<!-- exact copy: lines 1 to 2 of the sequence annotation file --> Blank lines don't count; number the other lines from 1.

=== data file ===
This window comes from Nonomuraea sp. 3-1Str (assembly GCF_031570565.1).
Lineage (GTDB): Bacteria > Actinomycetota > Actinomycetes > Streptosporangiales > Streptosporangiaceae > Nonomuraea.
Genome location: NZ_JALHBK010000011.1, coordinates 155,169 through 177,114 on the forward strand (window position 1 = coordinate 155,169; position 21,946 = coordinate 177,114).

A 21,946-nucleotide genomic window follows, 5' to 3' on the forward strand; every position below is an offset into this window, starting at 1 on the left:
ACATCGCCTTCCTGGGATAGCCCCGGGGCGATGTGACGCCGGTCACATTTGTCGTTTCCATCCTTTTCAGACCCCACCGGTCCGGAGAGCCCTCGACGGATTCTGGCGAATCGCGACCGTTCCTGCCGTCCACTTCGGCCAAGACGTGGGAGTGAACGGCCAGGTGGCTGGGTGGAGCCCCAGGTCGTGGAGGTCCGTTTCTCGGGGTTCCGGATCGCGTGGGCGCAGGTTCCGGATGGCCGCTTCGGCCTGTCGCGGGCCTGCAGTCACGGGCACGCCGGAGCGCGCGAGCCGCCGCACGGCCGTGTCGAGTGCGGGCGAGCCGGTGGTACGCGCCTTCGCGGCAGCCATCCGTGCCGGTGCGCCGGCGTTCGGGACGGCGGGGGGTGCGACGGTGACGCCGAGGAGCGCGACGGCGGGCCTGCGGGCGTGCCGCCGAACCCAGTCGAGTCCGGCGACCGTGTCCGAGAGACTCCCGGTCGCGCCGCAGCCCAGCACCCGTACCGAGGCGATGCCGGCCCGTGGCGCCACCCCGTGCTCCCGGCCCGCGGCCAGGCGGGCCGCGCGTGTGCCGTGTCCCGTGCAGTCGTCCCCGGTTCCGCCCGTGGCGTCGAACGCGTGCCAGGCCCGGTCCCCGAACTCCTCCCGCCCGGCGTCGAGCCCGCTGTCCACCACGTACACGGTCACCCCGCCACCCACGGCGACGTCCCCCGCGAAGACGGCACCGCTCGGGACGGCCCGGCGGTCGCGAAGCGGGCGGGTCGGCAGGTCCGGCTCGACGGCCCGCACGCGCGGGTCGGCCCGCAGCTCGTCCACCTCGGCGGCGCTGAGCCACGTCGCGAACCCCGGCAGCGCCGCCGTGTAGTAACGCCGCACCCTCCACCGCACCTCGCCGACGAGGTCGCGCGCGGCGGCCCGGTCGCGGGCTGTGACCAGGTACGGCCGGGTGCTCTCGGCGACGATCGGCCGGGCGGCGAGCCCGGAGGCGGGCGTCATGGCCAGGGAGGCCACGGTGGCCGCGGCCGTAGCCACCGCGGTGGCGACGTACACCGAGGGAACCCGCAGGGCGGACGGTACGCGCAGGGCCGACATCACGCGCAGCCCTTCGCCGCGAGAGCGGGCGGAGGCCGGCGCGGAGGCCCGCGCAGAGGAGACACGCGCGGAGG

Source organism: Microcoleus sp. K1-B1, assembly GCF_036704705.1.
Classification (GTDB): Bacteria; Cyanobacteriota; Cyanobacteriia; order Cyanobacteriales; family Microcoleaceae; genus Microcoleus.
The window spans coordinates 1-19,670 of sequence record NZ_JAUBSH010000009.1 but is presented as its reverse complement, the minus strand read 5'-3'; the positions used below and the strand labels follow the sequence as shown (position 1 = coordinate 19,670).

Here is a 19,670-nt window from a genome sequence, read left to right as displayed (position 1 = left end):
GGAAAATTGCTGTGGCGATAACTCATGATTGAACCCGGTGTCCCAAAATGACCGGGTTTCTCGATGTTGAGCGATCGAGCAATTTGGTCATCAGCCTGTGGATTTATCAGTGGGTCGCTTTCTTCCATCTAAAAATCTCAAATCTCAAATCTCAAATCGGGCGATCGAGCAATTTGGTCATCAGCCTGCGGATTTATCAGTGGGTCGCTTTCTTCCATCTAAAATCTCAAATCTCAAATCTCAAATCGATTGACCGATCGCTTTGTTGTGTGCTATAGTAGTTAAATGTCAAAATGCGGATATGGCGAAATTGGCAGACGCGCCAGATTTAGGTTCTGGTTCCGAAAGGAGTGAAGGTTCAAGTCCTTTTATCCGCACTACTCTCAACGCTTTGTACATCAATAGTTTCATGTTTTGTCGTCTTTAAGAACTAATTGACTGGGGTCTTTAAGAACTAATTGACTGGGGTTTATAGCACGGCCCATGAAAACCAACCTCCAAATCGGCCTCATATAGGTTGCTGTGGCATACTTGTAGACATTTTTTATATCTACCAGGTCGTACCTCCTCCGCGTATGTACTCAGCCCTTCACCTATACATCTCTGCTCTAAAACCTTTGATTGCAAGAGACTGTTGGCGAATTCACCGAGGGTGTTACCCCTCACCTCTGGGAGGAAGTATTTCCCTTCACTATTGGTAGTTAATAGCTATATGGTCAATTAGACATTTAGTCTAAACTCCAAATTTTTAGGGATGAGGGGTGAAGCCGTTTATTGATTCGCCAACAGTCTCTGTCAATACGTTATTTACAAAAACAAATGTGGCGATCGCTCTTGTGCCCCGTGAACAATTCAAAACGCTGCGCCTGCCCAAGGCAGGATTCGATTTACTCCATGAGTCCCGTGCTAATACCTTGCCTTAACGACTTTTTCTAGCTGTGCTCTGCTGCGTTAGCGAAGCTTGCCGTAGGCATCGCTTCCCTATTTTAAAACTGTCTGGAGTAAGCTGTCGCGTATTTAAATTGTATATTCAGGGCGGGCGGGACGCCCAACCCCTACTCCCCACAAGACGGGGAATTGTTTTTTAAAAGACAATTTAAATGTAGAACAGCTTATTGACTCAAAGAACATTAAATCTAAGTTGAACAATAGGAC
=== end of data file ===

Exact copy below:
This window comes from Nonomuraea sp. 3-1Str (assembly GCF_031570565.1).
Lineage (GTDB): Bacteria > Actinomycetota > Actinomycetes > Streptosporangiales > Streptosporangiaceae > Nonomuraea.